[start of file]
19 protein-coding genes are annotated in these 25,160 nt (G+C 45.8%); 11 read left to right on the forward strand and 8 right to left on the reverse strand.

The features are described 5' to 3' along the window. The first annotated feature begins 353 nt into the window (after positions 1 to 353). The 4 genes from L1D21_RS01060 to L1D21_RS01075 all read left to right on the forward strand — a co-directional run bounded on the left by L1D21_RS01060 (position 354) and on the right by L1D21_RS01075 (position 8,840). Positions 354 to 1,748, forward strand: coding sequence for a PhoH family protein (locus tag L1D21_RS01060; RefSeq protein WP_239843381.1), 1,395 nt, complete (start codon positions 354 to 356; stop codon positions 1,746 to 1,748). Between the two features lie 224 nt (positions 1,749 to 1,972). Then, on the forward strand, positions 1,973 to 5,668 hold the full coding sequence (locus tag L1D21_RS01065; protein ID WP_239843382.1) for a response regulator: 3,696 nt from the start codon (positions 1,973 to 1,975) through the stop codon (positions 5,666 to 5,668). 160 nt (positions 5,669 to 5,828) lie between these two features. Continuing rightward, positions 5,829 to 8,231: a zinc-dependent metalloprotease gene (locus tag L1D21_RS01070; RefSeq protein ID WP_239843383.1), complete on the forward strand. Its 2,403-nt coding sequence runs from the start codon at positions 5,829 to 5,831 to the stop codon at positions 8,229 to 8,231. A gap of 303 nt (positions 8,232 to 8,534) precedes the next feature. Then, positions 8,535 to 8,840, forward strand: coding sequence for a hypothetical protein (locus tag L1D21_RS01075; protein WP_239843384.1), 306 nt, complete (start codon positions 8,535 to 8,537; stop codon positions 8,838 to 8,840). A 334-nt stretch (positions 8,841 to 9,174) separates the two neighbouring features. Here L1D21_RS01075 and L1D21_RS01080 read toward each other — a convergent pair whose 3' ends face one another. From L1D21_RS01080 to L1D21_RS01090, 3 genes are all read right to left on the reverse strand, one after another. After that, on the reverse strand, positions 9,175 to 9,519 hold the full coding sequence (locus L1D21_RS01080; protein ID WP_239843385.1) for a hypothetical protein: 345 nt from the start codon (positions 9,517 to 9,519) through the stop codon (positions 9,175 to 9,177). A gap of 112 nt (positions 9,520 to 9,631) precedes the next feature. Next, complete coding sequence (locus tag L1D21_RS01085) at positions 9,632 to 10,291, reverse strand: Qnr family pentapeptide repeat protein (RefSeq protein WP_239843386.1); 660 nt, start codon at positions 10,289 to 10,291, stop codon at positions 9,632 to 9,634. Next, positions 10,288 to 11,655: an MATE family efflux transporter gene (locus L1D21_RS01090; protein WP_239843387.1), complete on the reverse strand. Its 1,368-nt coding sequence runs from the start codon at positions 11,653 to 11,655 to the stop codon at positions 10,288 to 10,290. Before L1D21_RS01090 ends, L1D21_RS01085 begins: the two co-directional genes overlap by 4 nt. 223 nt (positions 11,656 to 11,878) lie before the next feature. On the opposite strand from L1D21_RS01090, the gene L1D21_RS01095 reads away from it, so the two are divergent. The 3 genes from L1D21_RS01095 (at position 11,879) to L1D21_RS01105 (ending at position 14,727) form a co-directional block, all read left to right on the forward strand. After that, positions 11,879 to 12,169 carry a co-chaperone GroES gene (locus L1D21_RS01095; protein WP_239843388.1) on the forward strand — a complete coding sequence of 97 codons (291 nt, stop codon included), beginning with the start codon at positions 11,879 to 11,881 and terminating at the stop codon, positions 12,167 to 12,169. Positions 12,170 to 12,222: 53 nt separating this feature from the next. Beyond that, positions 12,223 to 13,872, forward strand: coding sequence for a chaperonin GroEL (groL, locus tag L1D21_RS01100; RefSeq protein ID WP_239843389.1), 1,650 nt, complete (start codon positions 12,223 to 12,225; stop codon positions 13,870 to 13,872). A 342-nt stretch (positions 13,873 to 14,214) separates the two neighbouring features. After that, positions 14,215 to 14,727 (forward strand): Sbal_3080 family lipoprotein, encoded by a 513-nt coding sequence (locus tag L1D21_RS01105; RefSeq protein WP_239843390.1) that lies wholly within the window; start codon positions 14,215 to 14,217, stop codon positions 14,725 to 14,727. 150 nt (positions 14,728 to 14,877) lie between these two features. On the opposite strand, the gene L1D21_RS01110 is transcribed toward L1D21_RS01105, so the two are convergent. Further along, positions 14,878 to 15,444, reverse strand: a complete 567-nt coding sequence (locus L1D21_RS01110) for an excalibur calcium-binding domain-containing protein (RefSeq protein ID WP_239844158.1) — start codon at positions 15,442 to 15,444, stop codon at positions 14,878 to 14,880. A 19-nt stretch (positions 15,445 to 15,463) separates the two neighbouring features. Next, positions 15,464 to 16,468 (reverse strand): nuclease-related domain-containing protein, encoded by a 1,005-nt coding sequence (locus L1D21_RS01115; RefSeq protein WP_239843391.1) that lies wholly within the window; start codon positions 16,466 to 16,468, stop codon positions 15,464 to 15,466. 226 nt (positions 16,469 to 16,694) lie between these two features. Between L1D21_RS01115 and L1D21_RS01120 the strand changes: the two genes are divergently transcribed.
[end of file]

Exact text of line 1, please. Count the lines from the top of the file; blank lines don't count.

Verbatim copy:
19 protein-coding genes are annotated in these 25,160 nt (G+C 45.8%); 11 read left to right on the forward strand and 8 right to left on the reverse strand.